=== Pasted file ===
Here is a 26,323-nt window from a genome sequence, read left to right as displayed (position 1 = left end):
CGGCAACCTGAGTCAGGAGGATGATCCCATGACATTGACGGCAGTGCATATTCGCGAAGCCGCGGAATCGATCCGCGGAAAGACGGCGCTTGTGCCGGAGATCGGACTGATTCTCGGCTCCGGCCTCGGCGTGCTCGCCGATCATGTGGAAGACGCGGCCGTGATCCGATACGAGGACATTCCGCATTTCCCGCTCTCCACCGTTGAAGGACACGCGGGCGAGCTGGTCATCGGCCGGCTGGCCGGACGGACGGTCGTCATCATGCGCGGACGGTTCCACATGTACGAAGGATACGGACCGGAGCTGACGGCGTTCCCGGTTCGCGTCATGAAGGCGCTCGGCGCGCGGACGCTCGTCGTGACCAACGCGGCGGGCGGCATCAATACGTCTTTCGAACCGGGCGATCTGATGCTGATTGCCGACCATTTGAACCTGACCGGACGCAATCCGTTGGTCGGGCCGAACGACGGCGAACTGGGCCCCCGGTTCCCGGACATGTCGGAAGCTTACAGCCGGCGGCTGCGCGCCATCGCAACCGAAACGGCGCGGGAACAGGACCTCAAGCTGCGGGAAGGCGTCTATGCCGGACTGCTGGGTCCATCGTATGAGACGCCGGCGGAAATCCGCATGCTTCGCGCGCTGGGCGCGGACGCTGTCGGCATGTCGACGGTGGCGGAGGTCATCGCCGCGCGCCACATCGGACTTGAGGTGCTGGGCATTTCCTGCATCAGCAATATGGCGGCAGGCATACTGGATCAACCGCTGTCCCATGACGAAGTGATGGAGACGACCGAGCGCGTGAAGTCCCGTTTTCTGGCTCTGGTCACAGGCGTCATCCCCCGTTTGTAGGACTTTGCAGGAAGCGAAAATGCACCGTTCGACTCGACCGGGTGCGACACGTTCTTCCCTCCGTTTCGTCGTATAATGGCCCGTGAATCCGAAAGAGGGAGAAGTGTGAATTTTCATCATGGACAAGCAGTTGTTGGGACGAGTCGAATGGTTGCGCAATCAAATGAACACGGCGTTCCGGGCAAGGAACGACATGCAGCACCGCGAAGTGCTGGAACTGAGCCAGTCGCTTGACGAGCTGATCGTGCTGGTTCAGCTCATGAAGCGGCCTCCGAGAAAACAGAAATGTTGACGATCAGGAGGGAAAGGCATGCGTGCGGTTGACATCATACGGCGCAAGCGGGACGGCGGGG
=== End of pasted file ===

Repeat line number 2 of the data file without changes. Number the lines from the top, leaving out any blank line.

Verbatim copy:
CGGCAACCTGAGTCAGGAGGATGATCCCATGACATTGACGGCAGTGCATATTCGCGAAGCCGCGGAATCGATCCGCGGAAAGACGGCGCTTGTGCCGGAGATCGGACTGATTCTCGGCTCCGGCCTCGGCGTGCTCGCCGATCATGTGGAAGACGCGGCCGTGATCCGATACGAGGACATTCCGCATTTCCCGCTCTCCACCGTTGAAGGACACGCGGGCGAGCTGGTCATCGGCCGGCTGGCCGGACGGACGGTCGTCATCATGCGCGGACGGTTCCACATGTACGAAGGATACGGACCGGAGCTGACGGCGTTCCCGGTTCGCGTCATGAAGGCGCTCGGCGCGCGGACGCTCGTCGTGACCAACGCGGCGGGCGGCATCAATACGTCTTTCGAACCGGGCGATCTGATGCTGATTGCCGACCATTTGAACCTGACCGGACGCAATCCGTTGGTCGGGCCGAACGACGGCGAACTGGGCCCCCGGTTCCCGGACATGTCGGAAGCTTACAGCCGGCGGCTGCGCGCCATCGCAACCGAAACGGCGCGGGAACAGGACCTCAAGCTGCGGGAAGGCGTCTATGCCGGACTGCTGGGTCCATCGTATGAGACGCCGGCGGAAATCCGCATGCTTCGCGCGCTGGGCGCGGACGCTGTCGGCATGTCGACGGTGGCGGAGGTCATCGCCGCGCGCCACATCGGACTTGAGGTGCTGGGCATTTCCTGCATCAGCAATATGGCGGCAGGCATACTGGATCAACCGCTGTCCCATGACGAAGTGATGGAGACGACCGAGCGCGTGAAGTCCCGTTTTCTGGCTCTGGTCACAGGCGTCATCCCCCGTTTGTAGGACTTTGCAGGAAGCGAAAATGCACCGTTCGACTCGACCGGGTGCGACACGTTCTTCCCTCCGTTTCGTCGTATAATGGCCCGTGAATCCGAAAGAGGGAGAAGTGTGAATTTTCATCATGGACAAGCAGTTGTTGGGACGAGTCGAATGGTTGCGCAATCAAATGAACACGGCGTTCCGGGCAAGGAACGACATGCAGCACCGCGAAGTGCTGGAACTGAGCCAGTCGCTTGACGAGCTGATCGTGCTGGTTCAGCTCATGAAGCGGCCTCCGAGAAAACAGAAATGTTGACGATCAGGAGGGAAAGGCATGCGTGCGGTTGACATCATACGGCGCAAGCGGGACGGCGGGG